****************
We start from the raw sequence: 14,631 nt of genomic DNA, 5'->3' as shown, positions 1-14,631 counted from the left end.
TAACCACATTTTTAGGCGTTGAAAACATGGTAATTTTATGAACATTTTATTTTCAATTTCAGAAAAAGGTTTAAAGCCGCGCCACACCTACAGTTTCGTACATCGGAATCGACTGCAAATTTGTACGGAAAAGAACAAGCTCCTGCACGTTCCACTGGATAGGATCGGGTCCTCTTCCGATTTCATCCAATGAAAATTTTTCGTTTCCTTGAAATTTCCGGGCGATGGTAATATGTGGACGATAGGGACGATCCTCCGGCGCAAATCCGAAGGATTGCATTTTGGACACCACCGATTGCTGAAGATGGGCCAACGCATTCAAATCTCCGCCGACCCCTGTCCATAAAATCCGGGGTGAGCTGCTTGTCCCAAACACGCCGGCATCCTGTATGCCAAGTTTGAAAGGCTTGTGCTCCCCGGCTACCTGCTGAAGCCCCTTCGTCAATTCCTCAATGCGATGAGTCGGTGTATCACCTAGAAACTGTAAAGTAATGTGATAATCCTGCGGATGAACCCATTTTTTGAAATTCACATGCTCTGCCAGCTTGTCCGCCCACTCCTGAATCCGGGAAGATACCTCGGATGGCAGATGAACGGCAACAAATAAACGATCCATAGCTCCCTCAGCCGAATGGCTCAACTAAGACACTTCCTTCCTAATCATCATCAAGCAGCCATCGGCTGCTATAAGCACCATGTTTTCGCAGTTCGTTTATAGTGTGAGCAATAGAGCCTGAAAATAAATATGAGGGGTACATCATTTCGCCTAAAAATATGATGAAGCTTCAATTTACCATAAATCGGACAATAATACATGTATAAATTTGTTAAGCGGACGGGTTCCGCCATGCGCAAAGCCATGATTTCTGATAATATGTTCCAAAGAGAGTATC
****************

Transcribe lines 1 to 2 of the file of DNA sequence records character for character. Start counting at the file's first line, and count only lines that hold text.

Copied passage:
We start from the raw sequence: 14,631 nt of genomic DNA, 5'->3' as shown, positions 1-14,631 counted from the left end.
TAACCACATTTTTAGGCGTTGAAAACATGGTAATTTTATGAACATTTTATTTTCAATTTCAGAAAAAGGTTTAAAGCCGCGCCACACCTACAGTTTCGTACATCGGAATCGACTGCAAATTTGTACGGAAAAGAACAAGCTCCTGCACGTTCCACTGGATAGGATCGGGTCCTCTTCCGATTTCATCCAATGAAAATTTTTCGTTTCCTTGAAATTTCCGGGCGATGGTAATATGTGGACGATAGGGACGATCCTCCGGCGCAAATCCGAAGGATTGCATTTTGGACACCACCGATTGCTGAAGATGGGCCAACGCATTCAAATCTCCGCCGACCCCTGTCCATAAAATCCGGGGTGAGCTGCTTGTCCCAAACACGCCGGCATCCTGTATGCCAAGTTTGAAAGGCTTGTGCTCCCCGGCTACCTGCTGAAGCCCCTTCGTCAATTCCTCAATGCGATGAGTCGGTGTATCACCTAGAAACTGTAAAGTAATGTGATAATCCTGCGGATGAACCCATTTTTTGAAATTCACATGCTCTGCCAGCTTGTCCGCCCACTCCTGAATCCGGGAAGATACCTCGGATGGCAGATGAACGGCAACAAATAAACGATCCATAGCTCCCTCAGCCGAATGGCTCAACTAAGACACTTCCTTCCTAATCATCATCAAGCAGCCATCGGCTGCTATAAGCACCATGTTTTCGCAGTTCGTTTATAGTGTGAGCAATAGAGCCTGAAAATAAATATGAGGGGTACATCATTTCGCCTAAAAATATGATGAAGCTTCAATTTACCATAAATCGGACAATAATACATGTATAAATTTGTTAAGCGGACGGGTTCCGCCATGCGCAAAGCCATGATTTCTGATAATATGTTCCAAAGAGAGTATC